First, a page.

The puzzle of why the cycle of poverty persists and upward class mobility is so difficult for the poor has long captivated scholars and the public alike. Yet with all of the attention that has been paid to poverty, the crucial role of the law, particularly state and local law, in perpetuating poverty is largely ignored. This Article offers a new theory of poverty, one that introduces the concept of legal immobility. Legal immobility considers the cumulative effects of state and local laws as a mechanism through which poverty is perpetuated and upward mobility is stunted. The Article provides an initial description and normative account of this under-theorized aspect of our laws, and argues that in order to fully understand poverty, a more complete understanding of the relationship between law and poverty is needed. After discussing several examples of laws that can contribute to legal immobility (everything from state and local tax laws to occupational licensing laws), the Article offers a three-prong theory to help understand the distinct pathways through which individual laws that contribute to legal immobility function: 1. duplicitous exploitation; 2. gratuitous management; and 3. perfunctory neglect. This framework provides a guide for future work to build on legal immobility theory. The goal is that by bringing to light the role of local and state laws in perpetuating poverty, legal immobility theory will ultimately help lawmakers solve the problem of persistent poverty. The concept of legal immobility provides a way of understanding persistent poverty through the lens of the law and points toward new structural approaches to tackling poverty.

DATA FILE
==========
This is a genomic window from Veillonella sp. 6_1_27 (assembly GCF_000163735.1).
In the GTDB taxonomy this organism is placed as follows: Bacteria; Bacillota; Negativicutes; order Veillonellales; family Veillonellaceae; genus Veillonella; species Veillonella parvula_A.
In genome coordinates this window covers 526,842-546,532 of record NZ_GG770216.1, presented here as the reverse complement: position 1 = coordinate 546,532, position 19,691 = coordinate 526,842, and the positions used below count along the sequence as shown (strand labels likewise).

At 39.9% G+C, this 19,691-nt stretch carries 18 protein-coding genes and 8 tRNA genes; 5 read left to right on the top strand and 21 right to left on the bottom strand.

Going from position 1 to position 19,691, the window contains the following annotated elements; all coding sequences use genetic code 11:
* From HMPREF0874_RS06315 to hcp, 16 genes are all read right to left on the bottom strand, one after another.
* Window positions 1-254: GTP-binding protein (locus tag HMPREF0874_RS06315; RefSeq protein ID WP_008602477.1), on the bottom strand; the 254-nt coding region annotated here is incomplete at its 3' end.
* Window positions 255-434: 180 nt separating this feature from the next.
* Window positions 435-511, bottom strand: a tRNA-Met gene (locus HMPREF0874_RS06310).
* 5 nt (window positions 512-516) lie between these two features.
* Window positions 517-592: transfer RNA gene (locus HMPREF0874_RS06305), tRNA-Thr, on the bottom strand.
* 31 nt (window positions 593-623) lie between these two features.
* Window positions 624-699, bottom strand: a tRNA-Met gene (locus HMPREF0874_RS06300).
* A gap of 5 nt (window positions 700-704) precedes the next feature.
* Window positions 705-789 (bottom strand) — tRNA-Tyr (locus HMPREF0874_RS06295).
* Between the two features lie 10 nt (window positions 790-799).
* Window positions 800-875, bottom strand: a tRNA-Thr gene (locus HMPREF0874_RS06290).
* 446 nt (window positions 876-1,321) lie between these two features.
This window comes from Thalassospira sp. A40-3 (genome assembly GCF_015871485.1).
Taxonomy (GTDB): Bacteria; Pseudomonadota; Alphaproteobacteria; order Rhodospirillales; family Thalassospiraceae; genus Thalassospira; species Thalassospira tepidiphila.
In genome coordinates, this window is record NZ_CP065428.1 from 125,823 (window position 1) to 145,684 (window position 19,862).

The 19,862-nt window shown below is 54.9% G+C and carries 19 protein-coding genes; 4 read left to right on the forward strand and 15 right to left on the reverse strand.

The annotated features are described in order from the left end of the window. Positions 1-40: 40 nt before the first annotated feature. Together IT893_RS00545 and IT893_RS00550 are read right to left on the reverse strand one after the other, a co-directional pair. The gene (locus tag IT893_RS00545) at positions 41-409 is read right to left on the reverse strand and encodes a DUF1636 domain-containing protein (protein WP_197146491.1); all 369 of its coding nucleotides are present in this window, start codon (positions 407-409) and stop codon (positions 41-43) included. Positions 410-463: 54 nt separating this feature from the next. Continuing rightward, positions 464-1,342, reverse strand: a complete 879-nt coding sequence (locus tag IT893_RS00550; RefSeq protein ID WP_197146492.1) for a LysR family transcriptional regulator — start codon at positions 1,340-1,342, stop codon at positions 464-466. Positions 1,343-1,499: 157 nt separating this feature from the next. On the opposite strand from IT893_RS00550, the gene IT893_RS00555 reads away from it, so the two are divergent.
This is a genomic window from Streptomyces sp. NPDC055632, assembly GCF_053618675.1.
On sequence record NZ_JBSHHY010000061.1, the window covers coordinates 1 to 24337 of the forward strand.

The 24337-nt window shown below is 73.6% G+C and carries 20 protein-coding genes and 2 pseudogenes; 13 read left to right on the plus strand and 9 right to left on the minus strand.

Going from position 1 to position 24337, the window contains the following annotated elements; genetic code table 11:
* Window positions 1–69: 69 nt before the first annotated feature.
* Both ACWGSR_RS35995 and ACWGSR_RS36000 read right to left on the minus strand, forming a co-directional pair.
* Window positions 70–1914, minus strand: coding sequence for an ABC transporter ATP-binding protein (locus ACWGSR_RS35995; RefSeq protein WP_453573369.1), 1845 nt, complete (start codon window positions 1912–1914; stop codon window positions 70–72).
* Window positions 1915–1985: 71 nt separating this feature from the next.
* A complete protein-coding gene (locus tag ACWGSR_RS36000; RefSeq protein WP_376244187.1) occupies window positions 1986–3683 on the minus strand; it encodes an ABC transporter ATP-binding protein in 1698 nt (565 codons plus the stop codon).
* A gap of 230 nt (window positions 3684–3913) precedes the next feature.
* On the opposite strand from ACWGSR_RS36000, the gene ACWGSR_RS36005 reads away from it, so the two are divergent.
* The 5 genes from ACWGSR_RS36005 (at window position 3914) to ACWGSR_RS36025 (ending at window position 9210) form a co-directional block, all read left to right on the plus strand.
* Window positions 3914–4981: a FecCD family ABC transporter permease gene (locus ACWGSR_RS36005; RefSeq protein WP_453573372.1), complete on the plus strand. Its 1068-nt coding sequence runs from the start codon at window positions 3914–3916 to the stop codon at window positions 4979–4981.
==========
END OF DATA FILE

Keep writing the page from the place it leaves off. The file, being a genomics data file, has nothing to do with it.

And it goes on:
Sara Sternberg Greene, A Theory of Poverty: Legal Immobility, Washington University Law Review (forthcoming)
Library of Congress Subject Headings
Public welfare--Law and legislation, Poor, Income distribution, Equality, Social mobility